thinking big: feminism, media, and pop culture

Replay: Kimbra’s “Good Intent”

In music videos, Uncategorized on May 22, 2012 at 6:58 pm

Kimbra ripped into the American consciousness belting out a blistering rebuttal to Gotye’s woe-is-me soliloquies in “Someone That I Used to Know.” But there’s much, much more to this New Zealand songstress than one smashing guest appearance. Her U.S. debut album Vows, now streaming at NPR, reveals an artist that’s part edgy Betty Boop, part pop star, part soul singer, and 100% addictive.

This week, Girls Like Giants follows Kimbra back in time to a retro era of fedoras, smooth dancing moves, and triple-vision. Behold the glory of “Good Intent.”

Sarah T:

The first time I watched this video, I was like, “Why do I feel a particularly strong affection for red-dress Kimbra? Is it just that the dress goes well with her coloring? Is she a winter?” I knew that technically the same person was dressed in black, white, and red, but somehow I loved her the best in scarlet. Watching it again, I realized that Kimbra is playing slightly different characters depending on the color of her dress. Kimbra in black is cold and sexy and elegant, like Angelina Jolie in Mr. and Mrs. Smith. Kimbra in white is a swooning ingenue. And Kimbra in red is a bold, insouciant siren: no WONDER I was mysteriously convinced that she was the coolest.

Bathed in red light, siren-Kimbra also takes the same power position she adopts in “Someone That I Used to Know”: standing in profile, singing loudly into the ear of a man who’s facing forward. In both cases, the man looks uncomfortable with the confrontation and the intrusion into his personal space. In “Good Intent,” their mutual body language shows that Kimbra is the one in control. Her hand drifts up the man’s chest while he stands still; she grabs his square chin and turns his face to the side as she accuses him, “It’s not enough to say it’s not in your heart; you’ve tainted every moment till death do we part.” But to be fair, Kimbra did warn him that she was dangerous. She even told him what color to watch out for: earlier in the song, Kimbra sings, “The red light in the doorway says she’s armed, / But boy go try your luck and you might get past.”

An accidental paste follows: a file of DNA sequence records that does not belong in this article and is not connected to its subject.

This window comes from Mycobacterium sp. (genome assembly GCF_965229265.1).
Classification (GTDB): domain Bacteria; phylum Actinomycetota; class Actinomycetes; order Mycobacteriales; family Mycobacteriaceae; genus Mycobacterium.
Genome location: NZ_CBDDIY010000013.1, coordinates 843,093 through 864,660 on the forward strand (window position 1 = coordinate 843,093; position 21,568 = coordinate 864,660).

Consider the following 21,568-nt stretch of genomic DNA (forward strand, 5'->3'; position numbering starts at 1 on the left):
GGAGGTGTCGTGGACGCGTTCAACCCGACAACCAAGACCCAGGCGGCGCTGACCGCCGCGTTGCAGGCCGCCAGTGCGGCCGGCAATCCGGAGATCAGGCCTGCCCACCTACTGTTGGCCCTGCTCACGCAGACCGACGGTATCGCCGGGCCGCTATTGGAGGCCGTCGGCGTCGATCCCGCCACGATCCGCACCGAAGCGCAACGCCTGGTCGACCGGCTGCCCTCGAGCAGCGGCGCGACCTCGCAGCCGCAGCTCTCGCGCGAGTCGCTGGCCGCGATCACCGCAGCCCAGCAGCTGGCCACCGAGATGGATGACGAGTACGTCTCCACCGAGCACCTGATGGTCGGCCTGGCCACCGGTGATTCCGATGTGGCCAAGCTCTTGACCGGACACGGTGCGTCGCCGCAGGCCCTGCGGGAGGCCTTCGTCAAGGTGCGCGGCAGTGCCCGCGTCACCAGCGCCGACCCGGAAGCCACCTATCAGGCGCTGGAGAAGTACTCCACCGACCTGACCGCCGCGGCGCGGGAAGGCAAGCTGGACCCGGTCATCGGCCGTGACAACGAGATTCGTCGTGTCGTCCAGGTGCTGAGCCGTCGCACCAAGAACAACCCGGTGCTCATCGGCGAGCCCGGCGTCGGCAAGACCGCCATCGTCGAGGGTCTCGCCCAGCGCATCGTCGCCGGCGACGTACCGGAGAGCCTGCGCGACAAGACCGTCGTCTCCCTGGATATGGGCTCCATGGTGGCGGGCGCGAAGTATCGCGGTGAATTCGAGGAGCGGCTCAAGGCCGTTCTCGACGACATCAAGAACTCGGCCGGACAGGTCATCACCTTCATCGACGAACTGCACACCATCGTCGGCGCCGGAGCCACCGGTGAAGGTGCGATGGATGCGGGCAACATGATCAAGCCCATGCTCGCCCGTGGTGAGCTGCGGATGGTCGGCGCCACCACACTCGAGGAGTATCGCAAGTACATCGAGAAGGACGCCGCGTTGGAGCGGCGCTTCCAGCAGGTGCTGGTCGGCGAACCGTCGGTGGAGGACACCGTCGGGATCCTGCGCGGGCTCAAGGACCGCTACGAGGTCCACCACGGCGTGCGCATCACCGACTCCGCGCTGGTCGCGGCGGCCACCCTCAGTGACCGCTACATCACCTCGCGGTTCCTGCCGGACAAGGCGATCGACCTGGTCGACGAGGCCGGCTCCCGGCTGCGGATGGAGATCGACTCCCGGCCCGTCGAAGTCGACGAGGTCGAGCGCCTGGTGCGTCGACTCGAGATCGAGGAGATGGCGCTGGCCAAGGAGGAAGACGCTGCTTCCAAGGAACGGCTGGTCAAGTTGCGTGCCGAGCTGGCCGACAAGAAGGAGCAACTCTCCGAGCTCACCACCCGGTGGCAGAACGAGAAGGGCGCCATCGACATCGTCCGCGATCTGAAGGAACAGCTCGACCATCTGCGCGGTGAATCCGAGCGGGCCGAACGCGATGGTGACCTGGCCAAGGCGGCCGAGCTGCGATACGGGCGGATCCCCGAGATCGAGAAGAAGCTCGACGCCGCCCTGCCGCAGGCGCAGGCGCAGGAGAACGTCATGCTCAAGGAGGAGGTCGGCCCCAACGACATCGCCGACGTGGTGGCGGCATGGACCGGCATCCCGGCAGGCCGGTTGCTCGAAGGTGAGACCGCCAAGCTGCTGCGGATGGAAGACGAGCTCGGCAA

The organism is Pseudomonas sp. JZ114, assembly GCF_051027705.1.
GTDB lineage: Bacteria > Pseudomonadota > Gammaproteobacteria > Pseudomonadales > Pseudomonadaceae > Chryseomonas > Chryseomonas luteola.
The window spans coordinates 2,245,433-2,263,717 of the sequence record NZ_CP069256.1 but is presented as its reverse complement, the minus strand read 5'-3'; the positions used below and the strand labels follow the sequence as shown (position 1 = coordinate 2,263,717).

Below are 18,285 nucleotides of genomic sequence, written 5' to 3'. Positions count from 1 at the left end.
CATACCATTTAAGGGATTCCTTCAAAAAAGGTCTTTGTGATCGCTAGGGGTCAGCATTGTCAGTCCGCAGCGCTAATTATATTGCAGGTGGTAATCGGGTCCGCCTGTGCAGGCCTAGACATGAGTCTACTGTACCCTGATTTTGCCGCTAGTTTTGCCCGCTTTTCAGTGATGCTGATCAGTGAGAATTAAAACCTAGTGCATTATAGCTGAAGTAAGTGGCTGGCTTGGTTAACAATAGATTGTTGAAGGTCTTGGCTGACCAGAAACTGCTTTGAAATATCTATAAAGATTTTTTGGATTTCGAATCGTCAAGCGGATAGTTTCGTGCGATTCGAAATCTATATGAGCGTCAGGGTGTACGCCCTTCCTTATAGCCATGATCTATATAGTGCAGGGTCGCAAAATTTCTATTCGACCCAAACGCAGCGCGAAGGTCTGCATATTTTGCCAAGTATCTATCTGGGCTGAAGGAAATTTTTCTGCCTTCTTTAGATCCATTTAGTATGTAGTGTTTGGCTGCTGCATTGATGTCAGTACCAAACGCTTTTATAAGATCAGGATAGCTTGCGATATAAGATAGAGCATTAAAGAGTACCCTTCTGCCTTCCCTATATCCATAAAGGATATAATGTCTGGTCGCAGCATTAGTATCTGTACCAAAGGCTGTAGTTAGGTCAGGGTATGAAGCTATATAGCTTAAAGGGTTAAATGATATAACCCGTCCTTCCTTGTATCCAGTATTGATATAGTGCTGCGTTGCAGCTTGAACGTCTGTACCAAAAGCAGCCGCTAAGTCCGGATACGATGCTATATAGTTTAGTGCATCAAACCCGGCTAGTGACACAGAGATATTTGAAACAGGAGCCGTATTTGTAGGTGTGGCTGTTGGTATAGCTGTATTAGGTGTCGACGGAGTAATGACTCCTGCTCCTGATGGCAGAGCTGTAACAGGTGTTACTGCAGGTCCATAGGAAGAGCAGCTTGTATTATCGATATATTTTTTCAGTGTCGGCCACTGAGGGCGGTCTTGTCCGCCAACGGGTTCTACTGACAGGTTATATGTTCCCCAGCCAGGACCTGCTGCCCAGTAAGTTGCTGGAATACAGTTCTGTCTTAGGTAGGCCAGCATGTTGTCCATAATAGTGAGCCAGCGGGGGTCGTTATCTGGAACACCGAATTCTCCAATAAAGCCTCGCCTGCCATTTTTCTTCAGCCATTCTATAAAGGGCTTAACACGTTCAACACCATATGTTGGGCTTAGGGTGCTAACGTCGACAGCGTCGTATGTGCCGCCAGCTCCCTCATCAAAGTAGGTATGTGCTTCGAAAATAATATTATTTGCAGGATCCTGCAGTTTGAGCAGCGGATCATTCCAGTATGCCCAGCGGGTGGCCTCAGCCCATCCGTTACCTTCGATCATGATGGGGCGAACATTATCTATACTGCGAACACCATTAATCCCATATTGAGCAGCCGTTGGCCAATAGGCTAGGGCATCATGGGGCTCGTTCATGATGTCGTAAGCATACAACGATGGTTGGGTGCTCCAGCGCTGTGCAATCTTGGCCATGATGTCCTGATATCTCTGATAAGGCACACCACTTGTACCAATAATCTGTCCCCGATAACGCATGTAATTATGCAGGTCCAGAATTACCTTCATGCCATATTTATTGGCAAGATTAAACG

The idea of Kimbra as a dangerous but unpredictable force is underscored by the video’s “The Lady, or the Tiger?” motif. Both Kimbra and the man in the fedora contain multiple personalities, and therefore their relationship has multiple possible outcomes–a fact that’s underscored as the camera flashes to an image of three identical doors in a row. All three men burst through the doors, and all three Kimbras descend the steps to meet them.

But once the man walks through the door, he seems to condense into just one version of himself. Kimbra, on the other hand, appears both in triple-vision and dancing separately with the same man in each of her dresses and personas. Depending on her mood and the color of her dress, the fellow might get lucky, or he might get torn to pieces by a liger. That’s Kimbra’s attraction in the song, and the risk her lovers have to take.